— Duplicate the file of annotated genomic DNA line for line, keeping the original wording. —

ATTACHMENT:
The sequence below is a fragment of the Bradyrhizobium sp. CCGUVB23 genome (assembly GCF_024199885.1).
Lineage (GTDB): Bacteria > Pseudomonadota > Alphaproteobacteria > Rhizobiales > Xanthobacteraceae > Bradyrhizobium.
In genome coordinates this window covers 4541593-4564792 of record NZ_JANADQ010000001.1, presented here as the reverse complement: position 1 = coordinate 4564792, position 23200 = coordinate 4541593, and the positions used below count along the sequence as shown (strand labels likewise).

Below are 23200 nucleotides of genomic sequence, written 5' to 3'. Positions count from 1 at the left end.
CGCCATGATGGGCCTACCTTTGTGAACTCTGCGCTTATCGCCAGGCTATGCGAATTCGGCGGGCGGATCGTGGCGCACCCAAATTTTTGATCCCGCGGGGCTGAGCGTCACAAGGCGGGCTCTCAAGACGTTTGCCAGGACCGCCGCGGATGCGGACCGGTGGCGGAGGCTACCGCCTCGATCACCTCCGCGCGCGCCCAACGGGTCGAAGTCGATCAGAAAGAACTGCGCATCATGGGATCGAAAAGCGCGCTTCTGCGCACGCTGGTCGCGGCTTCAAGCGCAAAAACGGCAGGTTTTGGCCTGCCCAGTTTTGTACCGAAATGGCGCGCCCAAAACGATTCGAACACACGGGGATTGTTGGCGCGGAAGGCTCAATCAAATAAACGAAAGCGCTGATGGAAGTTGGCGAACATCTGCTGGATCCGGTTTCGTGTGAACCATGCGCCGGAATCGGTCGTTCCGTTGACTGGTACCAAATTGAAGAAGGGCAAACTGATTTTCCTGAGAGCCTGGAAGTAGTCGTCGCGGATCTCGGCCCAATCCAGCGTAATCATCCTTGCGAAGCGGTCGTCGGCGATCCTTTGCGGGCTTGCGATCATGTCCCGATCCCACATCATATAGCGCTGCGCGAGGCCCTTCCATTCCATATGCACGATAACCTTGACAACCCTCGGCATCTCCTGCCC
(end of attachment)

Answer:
The sequence below is a fragment of the Bradyrhizobium sp. CCGUVB23 genome (assembly GCF_024199885.1).
Lineage (GTDB): Bacteria > Pseudomonadota > Alphaproteobacteria > Rhizobiales > Xanthobacteraceae > Bradyrhizobium.
In genome coordinates this window covers 4541593-4564792 of record NZ_JANADQ010000001.1, presented here as the reverse complement: position 1 = coordinate 4564792, position 23200 = coordinate 4541593, and the positions used below count along the sequence as shown (strand labels likewise).

Below are 23200 nucleotides of genomic sequence, written 5' to 3'. Positions count from 1 at the left end.
CGCCATGATGGGCCTACCTTTGTGAACTCTGCGCTTATCGCCAGGCTATGCGAATTCGGCGGGCGGATCGTGGCGCACCCAAATTTTTGATCCCGCGGGGCTGAGCGTCACAAGGCGGGCTCTCAAGACGTTTGCCAGGACCGCCGCGGATGCGGACCGGTGGCGGAGGCTACCGCCTCGATCACCTCCGCGCGCGCCCAACGGGTCGAAGTCGATCAGAAAGAACTGCGCATCATGGGATCGAAAAGCGCGCTTCTGCGCACGCTGGTCGCGGCTTCAAGCGCAAAAACGGCAGGTTTTGGCCTGCCCAGTTTTGTACCGAAATGGCGCGCCCAAAACGATTCGAACACACGGGGATTGTTGGCGCGGAAGGCTCAATCAAATAAACGAAAGCGCTGATGGAAGTTGGCGAACATCTGCTGGATCCGGTTTCGTGTGAACCATGCGCCGGAATCGGTCGTTCCGTTGACTGGTACCAAATTGAAGAAGGGCAAACTGATTTTCCTGAGAGCCTGGAAGTAGTCGTCGCGGATCTCGGCCCAATCCAGCGTAATCATCCTTGCGAAGCGGTCGTCGGCGATCCTTTGCGGGCTTGCGATCATGTCCCGATCCCACATCATATAGCGCTGCGCGAGGCCCTTCCATTCCATATGCACGATAACCTTGACAACCCTCGGCATCTCCTGCCC